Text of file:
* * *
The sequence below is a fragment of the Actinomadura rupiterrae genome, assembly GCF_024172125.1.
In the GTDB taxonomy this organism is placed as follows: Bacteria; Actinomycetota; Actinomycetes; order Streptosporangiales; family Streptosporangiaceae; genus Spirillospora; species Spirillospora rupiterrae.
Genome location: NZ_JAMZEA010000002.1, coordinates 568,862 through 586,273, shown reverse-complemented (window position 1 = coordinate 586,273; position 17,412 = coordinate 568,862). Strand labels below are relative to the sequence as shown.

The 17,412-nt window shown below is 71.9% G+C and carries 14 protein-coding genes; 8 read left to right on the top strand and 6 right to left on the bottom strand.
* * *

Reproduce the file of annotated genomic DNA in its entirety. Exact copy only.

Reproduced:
The sequence below is a fragment of the Actinomadura rupiterrae genome, assembly GCF_024172125.1.
In the GTDB taxonomy this organism is placed as follows: Bacteria; Actinomycetota; Actinomycetes; order Streptosporangiales; family Streptosporangiaceae; genus Spirillospora; species Spirillospora rupiterrae.
Genome location: NZ_JAMZEA010000002.1, coordinates 568,862 through 586,273, shown reverse-complemented (window position 1 = coordinate 586,273; position 17,412 = coordinate 568,862). Strand labels below are relative to the sequence as shown.

The 17,412-nt window shown below is 71.9% G+C and carries 14 protein-coding genes; 8 read left to right on the top strand and 6 right to left on the bottom strand.